Job 42:2: “I know that you can do all things, and that no purpose of yours can be thwarted."

Mark 10:27: "Jesus looked at them and said, “With man it is impossible, but not with God. For all things are possible with God.”

Isaiah 44:24: "Thus says the Lord, your Redeemer, who formed you from the womb: “I am the Lord, who made all things, who alone stretched out the heavens, who spread out the earth by myself,"

Genesis 1:1: "In the beginning, God created the heavens and the earth."

Romans 4:17: "As it is written, “I have made you the father of many nations”—in the presence of the God in whom he believed, who gives life to the dead and calls into existence the things that do not exist."

Romans 11:33-36: "For from him and through him and to him are all things."

Revelation 19:6: "Then I heard what seemed to be the voice of a great multitude, like the roar of many waters and like the sound of mighty peals of thunder, crying out, “Hallelujah! For the Lord our God the Almighty reigns.'"

Revelation 1:8: "I am the Alpha and the Omega," says the Lord God, "who is, and who was, and who is to come, the Almighty."

Isaiah 40:14: "Whom did the LORD consult to enlighten him, and who taught him the right way? Who was it that taught him knowledge or showed him the path of understanding?"

Jeremiah 10:12: "But God made the earth by his power; he founded the world by his wisdom and stretched out the heavens by his understanding."

Amos 4:13: "He who forms the mountains, creates the wind, and reveals his thoughts to man, he who turns dawn to darkness, and treads the high places of the earth--the LORD God Almighty is his name."

Vicent said...

You read my mind. I have been wondering this thing for years (and feeling heretic for doing so).

I realized long ago that all the contradictions about the concept of God derived of the assumption of God being omnipotent. Rejecting this assumption solved not only the problem of pain but other problems as well.

I guess our tiny brain cannot understand God's limitations so it appears to us as if he could do any thing. So the extreme power can be perceived as omnipotence by us.

The Continental Op said...

In Islam, Allah is a force of pure unconstrained will. If he tells a lie, it's good, if he tells the truth, it's good, it's all good because Allah willed it.

The Christian God is not like that.

God is constrained by his nature. He is truth, and in him is found no lie, so it's impossible for him to lie.

God has also willingly constrained himself. For example, when he swore an oath to Abraham, he constrained himself to keep a promise.

He must have made a promise to honor the free will he gave us, and to let the cause-effect, and natural forces, he built into the earth play out.

The origin of evil is quite the puzzle. God, who cannot sin, was able to design and build creatures who could and would sin. That's quite a feat. Yes, we can do things that God cannot...

Sylvie D. Rousseau said...

This assertion seems wrong to me: "But it is not credible that a finite choice ought to result in an infinite distress..." (Charles Williams)

If the "finite" choice is about our eternal destiny, and offences against, or atonement to, an eternal and infinite Being, thus the consequences are logically infinite; or so I learned from when I was a little girl.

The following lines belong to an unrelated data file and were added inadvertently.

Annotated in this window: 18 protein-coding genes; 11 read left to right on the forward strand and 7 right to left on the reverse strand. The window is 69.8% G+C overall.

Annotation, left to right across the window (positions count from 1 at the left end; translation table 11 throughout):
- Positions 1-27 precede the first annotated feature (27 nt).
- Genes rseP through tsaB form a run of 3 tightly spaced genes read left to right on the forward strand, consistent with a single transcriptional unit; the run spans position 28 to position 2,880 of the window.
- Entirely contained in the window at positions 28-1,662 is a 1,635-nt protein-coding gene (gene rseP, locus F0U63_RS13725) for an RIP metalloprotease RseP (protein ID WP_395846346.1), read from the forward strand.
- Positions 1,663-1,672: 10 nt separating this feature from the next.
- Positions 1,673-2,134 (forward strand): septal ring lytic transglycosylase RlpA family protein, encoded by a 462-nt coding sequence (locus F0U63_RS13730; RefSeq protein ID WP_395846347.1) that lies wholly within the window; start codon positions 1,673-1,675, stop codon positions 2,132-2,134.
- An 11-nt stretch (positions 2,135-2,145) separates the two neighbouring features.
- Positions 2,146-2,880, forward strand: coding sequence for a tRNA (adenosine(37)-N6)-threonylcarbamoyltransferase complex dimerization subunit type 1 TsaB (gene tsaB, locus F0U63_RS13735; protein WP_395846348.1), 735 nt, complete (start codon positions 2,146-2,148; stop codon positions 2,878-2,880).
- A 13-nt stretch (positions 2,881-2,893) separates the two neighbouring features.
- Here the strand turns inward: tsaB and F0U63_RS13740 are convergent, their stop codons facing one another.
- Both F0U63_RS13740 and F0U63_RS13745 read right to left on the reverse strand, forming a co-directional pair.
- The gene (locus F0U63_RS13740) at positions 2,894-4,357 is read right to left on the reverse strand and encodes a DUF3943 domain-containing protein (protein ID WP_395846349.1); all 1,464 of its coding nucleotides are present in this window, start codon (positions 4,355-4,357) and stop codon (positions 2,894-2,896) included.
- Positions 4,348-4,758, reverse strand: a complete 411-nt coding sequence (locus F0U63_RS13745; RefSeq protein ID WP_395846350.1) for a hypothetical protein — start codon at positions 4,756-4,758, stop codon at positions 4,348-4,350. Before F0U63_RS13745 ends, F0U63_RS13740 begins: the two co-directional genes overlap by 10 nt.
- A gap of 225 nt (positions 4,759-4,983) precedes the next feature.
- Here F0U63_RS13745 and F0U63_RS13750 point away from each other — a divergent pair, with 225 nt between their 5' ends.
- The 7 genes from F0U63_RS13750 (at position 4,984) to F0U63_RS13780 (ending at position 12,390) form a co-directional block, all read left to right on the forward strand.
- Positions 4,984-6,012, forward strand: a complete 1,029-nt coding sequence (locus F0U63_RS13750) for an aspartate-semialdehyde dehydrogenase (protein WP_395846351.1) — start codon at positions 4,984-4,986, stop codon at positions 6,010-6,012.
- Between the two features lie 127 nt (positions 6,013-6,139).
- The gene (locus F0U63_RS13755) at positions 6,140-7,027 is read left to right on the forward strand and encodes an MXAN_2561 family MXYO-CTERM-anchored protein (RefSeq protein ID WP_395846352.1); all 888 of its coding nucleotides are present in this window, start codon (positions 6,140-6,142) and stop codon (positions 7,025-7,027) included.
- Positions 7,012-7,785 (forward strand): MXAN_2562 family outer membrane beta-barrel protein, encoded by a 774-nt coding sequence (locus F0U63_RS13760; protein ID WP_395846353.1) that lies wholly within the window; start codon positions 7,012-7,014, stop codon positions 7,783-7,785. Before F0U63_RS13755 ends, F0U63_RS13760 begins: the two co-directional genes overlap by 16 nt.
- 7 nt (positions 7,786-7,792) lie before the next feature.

I knew nothing about philosophy until my mid-thirties, but at ten I knew God is Almighty and I never had any problem with the "problem" of pain. I was content with the clear explanations from the Old and New Testaments conveyed by those who taught me religion. Christ chose to suffer himself the worst in our stead and pronounced the pain suffered by the innocent to merit beatitude. I saw numerous examples of that in the saints' lives. I have always found this teaching clear and simple, and very logical from what God told us and showed us about himself through Christ and through his saints.

I believe that the Devotion to the Sacred Heart of Jesus, which is never separated from the Devotion to the Eucharist, is a preferred door to this particular mystery of love and suffering. I found this helpful and short article from Father Hardon, s.j.:

Bruce Charlton said...

From an e-mail commenter:

"In his Naive Set Theory, Paul Halmos shows how, given any set whatever, you can construct something that does not belong to your given set.

"In other words, he says, nothing contains everything, or (to be dramatic): There Is No Universe. Talk about pluralism!

"Halmos seems quite cheerful about his construction, perhaps because he does not first postulate a universal set and then discover that it leads to paradox.

"In the series of proof-texts for divine omnipotence that your commenter furnished on your blog post, (leaving aside the assertions that God is Creator) I hear the speakers affirming that God can do something quite unexpected or amazing in some given context, but not making the sweeping philosophic assertion that God can do every arbitrary thing.

"So, as Euclid proved that there was no largest prime, and as Cantor showed how, given any enumerable set of real numbers, to construct another real number that does not belong to the given set, perhaps we ought to interpret omnipotence as meaning "any list of Divine possibilities that we can formulate is sure to be incomplete"."

Bruce Charlton said...


Thank you for that list of texts.